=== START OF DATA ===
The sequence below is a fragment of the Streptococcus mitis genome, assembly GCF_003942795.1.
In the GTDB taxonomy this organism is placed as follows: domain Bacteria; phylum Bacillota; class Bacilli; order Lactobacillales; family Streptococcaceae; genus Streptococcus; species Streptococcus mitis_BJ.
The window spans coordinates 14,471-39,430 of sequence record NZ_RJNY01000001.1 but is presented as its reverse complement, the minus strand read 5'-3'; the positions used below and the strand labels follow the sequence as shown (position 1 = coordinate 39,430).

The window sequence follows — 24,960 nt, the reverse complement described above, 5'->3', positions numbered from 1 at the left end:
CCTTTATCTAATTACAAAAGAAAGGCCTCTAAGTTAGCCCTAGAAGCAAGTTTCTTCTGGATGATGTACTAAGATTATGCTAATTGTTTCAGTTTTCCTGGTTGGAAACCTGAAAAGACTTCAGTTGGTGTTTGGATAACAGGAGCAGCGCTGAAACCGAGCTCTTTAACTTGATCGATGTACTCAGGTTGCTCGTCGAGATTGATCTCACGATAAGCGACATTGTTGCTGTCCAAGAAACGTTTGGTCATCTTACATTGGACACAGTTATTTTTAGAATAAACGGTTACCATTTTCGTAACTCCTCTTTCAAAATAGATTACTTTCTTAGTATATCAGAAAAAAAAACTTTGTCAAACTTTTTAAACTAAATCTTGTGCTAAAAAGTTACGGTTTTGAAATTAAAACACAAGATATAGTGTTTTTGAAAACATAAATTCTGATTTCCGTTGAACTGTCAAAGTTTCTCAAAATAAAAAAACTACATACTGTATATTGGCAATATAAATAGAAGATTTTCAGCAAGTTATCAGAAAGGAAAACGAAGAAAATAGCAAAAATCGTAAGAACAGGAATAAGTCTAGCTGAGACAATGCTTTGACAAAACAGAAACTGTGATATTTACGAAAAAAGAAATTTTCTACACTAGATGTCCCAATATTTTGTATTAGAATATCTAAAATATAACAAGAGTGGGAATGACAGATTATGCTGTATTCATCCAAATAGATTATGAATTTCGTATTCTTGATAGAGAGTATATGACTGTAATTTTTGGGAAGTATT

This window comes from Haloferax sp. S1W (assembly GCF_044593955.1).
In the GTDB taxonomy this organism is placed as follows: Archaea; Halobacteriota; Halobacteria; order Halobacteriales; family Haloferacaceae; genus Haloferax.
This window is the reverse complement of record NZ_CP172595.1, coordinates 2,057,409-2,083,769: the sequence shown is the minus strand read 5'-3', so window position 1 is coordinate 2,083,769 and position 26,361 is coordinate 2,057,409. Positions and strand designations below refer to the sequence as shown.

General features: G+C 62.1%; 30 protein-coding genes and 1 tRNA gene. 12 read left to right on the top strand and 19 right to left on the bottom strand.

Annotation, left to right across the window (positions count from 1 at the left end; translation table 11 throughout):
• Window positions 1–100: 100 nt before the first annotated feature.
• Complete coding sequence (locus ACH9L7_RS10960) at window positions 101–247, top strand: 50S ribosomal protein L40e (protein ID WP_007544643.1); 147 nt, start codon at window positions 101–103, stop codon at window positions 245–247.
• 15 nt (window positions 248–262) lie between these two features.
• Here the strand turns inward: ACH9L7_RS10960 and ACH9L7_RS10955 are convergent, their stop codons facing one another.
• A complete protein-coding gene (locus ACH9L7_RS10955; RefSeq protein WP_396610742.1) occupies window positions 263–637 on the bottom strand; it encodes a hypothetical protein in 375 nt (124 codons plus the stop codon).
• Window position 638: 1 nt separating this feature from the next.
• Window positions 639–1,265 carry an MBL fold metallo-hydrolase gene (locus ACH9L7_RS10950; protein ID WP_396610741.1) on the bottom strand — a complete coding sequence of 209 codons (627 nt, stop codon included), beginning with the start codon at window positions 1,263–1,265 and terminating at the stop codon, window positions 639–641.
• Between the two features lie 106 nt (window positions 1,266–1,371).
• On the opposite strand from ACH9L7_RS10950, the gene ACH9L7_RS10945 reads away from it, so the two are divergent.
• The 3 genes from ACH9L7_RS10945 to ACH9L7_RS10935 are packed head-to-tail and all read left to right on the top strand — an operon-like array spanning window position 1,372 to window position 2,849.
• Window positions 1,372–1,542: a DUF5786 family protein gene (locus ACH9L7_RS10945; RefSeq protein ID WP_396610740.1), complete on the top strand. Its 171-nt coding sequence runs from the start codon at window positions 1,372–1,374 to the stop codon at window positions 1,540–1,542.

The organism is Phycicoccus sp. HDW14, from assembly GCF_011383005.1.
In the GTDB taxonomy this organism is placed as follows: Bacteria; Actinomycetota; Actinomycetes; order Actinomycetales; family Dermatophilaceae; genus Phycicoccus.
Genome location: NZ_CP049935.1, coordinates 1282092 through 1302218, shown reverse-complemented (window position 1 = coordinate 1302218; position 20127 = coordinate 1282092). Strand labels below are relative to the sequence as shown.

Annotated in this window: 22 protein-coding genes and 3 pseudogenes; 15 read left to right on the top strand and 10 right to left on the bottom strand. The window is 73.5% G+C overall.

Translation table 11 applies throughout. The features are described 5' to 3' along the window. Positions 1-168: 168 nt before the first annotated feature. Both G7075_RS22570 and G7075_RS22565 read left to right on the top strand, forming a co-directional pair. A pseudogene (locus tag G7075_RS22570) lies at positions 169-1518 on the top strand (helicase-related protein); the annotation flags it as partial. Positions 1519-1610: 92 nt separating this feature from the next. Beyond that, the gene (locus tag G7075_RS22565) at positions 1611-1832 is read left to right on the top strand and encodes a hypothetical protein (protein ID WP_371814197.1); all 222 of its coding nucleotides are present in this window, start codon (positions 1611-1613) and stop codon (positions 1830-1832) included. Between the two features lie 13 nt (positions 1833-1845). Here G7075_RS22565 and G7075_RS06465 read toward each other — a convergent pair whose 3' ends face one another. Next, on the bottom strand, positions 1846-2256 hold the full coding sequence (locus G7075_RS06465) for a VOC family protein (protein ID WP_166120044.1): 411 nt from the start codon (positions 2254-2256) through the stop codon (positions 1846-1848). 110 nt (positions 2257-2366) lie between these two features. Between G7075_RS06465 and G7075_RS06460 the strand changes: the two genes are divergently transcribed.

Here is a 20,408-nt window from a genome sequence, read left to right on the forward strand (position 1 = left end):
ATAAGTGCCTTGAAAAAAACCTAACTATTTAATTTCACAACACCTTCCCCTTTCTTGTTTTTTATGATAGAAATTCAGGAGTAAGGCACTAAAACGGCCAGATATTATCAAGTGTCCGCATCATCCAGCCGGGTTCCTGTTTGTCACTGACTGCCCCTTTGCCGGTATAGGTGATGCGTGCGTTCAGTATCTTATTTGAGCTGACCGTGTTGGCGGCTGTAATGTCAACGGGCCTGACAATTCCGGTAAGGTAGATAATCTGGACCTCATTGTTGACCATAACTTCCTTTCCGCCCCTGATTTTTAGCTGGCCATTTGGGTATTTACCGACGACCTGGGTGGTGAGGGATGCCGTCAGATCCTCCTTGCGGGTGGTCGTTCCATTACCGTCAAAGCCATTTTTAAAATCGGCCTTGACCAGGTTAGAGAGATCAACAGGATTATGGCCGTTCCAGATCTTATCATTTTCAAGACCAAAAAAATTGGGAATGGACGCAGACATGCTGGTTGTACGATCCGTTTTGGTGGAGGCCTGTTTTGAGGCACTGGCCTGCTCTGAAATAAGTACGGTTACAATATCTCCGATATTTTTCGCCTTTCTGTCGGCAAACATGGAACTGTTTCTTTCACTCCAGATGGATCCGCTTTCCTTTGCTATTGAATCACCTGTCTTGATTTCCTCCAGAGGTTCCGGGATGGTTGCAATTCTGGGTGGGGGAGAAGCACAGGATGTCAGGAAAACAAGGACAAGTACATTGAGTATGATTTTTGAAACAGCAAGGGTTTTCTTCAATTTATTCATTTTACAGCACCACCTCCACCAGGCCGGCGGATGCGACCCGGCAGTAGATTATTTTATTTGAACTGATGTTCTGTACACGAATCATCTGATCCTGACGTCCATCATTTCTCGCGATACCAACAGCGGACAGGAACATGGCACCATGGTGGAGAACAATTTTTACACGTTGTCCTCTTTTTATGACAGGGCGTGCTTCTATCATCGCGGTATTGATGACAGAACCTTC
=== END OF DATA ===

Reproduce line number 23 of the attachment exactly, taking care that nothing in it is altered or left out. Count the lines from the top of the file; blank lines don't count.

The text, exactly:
In the GTDB taxonomy this organism is placed as follows: Bacteria; Actinomycetota; Actinomycetes; order Actinomycetales; family Dermatophilaceae; genus Phycicoccus.